Here are some of the outcomes of the preparatory meeting (21-23 May 2015):
- Parties agreed on a high-level meeting on 4 June to find a definite solution to secure legal rights to their territories;
- Parties agreed to include an annex in the consultation plan that explicitly recognizes FECONAT as the organized body that represents the Kichwa people;
- Parties agreed to include an annex in the consultation plan that states the position of the Kichwa community regarding PlusPetrol – namely, that they do not want PlusPetrol to continue operating in their territory;
- Parties agreed to include an annex in the consultation that states that at a meeting on 31 May, the Ministry of Energy and Mines (MINEM) will present PlusPetrol’s closure plan3 and their own observations. They also agreed to provide any additional information concerning PlusPetrol’s retirement from the area when their contract expires.
- Perupetro also stated that they would include all of the consultation agreements in the new contract for oil block 192 (even though the bidding process has already started and the model contract out on the international market).
PeruPetro pointed out that there is no law that prevents PlusPetrol from taking part in the bidding process for block oil 192. This news comes as a disappointment. But FECONAT pointed out that under the customary law of the kichwa PlusPetrol are not permitted to stay a day longer after their contract expires at the end of August.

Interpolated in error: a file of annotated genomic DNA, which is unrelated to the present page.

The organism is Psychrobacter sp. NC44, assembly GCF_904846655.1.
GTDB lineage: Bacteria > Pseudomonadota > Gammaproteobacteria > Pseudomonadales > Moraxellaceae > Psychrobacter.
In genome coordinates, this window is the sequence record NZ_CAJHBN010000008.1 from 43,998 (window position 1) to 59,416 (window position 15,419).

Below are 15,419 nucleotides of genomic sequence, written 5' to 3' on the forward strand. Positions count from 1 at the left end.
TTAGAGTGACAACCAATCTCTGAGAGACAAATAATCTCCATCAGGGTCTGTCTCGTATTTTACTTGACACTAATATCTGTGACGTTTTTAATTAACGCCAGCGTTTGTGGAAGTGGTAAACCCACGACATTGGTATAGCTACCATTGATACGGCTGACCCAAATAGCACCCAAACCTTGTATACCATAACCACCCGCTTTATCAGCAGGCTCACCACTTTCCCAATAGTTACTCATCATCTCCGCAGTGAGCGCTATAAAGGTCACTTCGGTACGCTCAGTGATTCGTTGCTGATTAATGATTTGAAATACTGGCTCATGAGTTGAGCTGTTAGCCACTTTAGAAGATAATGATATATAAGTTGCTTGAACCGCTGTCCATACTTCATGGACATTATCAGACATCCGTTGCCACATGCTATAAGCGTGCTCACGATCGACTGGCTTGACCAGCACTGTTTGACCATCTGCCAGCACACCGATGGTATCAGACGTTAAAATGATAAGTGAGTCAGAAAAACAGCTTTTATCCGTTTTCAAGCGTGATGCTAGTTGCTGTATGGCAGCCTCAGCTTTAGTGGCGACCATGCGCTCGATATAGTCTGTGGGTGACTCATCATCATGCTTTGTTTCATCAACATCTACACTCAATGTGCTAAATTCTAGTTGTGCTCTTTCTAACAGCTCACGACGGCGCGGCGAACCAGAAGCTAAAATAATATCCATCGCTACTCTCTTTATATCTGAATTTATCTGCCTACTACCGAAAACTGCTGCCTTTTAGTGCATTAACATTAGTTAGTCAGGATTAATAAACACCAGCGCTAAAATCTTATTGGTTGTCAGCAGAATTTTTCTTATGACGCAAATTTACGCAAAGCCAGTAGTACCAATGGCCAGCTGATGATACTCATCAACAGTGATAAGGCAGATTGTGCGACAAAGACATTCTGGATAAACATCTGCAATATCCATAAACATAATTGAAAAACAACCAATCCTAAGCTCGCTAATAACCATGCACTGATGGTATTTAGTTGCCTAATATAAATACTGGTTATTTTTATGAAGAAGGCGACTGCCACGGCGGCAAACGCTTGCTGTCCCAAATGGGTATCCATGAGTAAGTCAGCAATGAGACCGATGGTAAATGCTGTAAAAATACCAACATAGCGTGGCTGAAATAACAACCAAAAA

It would be wise of the government to look at the legacy of PlusPetrol and see if they’re worth another 30 years in this region. Why give more opportunity to a company that has violated rights, left a region in a state of environmental emergency (as declared by the government itself), and contaminated rivers to the point where mercury levels are now around 300 times higher than legally permitted. And if that weren’t enough then we only need to look to PlusPetrol’s parting gift – it’s very own closure plan4. This was rejected by the government (MINEM) for failing to include almost 200 mandatory requirements5, including basics things like community participation.6
So what happens next?
There will be a meeting on 31 May with PCM (the cabinet of ministers) to initiate a dialogue between the the kichwa community and PlusPetrol about compensation and remuneration. FECONAT have demanded the presence of a representative from PlusPetrol at this meeting.
Let’s see how this one goes…
1 The five conditions they demanded in 2012: 1) compensation for the use of their territories, 2) compensation for the damage caused to their territories 3) land-titles to prove their ownership of territories 4) social diagnostic 5) remediation of the contamination and damage to territories
2 PeruPetro acts on behalf of the Peruvian State and it is responsible for promoting, negotiating, underwriting and monitoring contracts for exploration and exploitation of hydrocarbons in Peru.
5 Including the observations from ANA (the Water authority) and SERNANP (the Protected Areas authority)
6 ”…no se presenta lo actuado si consideró la participación de los pobladores locales y de las comunidades nativas, en la contratación de mano de obra local” (b, p21)
Written by Cara Clancy
Tuesday, 26 May 2015